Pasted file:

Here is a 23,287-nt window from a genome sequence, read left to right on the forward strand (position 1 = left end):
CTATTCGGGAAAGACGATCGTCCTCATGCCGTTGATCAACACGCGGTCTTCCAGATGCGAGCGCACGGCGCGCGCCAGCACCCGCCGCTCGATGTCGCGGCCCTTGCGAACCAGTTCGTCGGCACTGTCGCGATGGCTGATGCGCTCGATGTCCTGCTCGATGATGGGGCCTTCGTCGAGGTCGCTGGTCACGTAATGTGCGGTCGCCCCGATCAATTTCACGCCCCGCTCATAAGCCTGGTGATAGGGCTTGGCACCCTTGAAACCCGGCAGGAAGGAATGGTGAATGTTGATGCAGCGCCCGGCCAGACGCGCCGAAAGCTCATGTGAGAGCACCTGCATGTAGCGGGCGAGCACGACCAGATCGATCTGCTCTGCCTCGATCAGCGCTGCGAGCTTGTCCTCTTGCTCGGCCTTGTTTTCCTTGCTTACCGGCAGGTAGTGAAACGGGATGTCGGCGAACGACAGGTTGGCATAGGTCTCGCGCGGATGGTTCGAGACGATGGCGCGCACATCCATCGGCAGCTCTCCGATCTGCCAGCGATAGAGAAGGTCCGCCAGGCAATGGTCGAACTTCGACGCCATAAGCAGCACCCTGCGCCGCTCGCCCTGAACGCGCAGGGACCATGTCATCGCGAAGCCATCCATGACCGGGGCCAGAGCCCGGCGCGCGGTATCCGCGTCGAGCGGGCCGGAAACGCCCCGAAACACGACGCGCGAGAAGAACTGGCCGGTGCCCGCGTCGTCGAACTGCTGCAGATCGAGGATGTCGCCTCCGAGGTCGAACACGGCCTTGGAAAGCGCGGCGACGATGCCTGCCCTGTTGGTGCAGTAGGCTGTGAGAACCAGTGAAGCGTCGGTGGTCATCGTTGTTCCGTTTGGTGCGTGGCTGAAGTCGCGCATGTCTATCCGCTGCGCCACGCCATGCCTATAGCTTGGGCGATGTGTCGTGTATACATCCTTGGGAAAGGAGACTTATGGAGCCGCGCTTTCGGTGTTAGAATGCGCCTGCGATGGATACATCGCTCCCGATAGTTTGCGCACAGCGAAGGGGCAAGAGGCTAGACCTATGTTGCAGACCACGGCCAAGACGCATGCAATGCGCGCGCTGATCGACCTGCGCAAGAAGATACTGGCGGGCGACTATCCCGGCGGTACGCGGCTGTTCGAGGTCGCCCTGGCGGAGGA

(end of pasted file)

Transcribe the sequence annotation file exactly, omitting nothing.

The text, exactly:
Here is a 23,287-nt window from a genome sequence, read left to right on the forward strand (position 1 = left end):
CTATTCGGGAAAGACGATCGTCCTCATGCCGTTGATCAACACGCGGTCTTCCAGATGCGAGCGCACGGCGCGCGCCAGCACCCGCCGCTCGATGTCGCGGCCCTTGCGAACCAGTTCGTCGGCACTGTCGCGATGGCTGATGCGCTCGATGTCCTGCTCGATGATGGGGCCTTCGTCGAGGTCGCTGGTCACGTAATGTGCGGTCGCCCCGATCAATTTCACGCCCCGCTCATAAGCCTGGTGATAGGGCTTGGCACCCTTGAAACCCGGCAGGAAGGAATGGTGAATGTTGATGCAGCGCCCGGCCAGACGCGCCGAAAGCTCATGTGAGAGCACCTGCATGTAGCGGGCGAGCACGACCAGATCGATCTGCTCTGCCTCGATCAGCGCTGCGAGCTTGTCCTCTTGCTCGGCCTTGTTTTCCTTGCTTACCGGCAGGTAGTGAAACGGGATGTCGGCGAACGACAGGTTGGCATAGGTCTCGCGCGGATGGTTCGAGACGATGGCGCGCACATCCATCGGCAGCTCTCCGATCTGCCAGCGATAGAGAAGGTCCGCCAGGCAATGGTCGAACTTCGACGCCATAAGCAGCACCCTGCGCCGCTCGCCCTGAACGCGCAGGGACCATGTCATCGCGAAGCCATCCATGACCGGGGCCAGAGCCCGGCGCGCGGTATCCGCGTCGAGCGGGCCGGAAACGCCCCGAAACACGACGCGCGAGAAGAACTGGCCGGTGCCCGCGTCGTCGAACTGCTGCAGATCGAGGATGTCGCCTCCGAGGTCGAACACGGCCTTGGAAAGCGCGGCGACGATGCCTGCCCTGTTGGTGCAGTAGGCTGTGAGAACCAGTGAAGCGTCGGTGGTCATCGTTGTTCCGTTTGGTGCGTGGCTGAAGTCGCGCATGTCTATCCGCTGCGCCACGCCATGCCTATAGCTTGGGCGATGTGTCGTGTATACATCCTTGGGAAAGGAGACTTATGGAGCCGCGCTTTCGGTGTTAGAATGCGCCTGCGATGGATACATCGCTCCCGATAGTTTGCGCACAGCGAAGGGGCAAGAGGCTAGACCTATGTTGCAGACCACGGCCAAGACGCATGCAATGCGCGCGCTGATCGACCTGCGCAAGAAGATACTGGCGGGCGACTATCCCGGCGGTACGCGGCTGTTCGAGGTCGCCCTGGCGGAGGA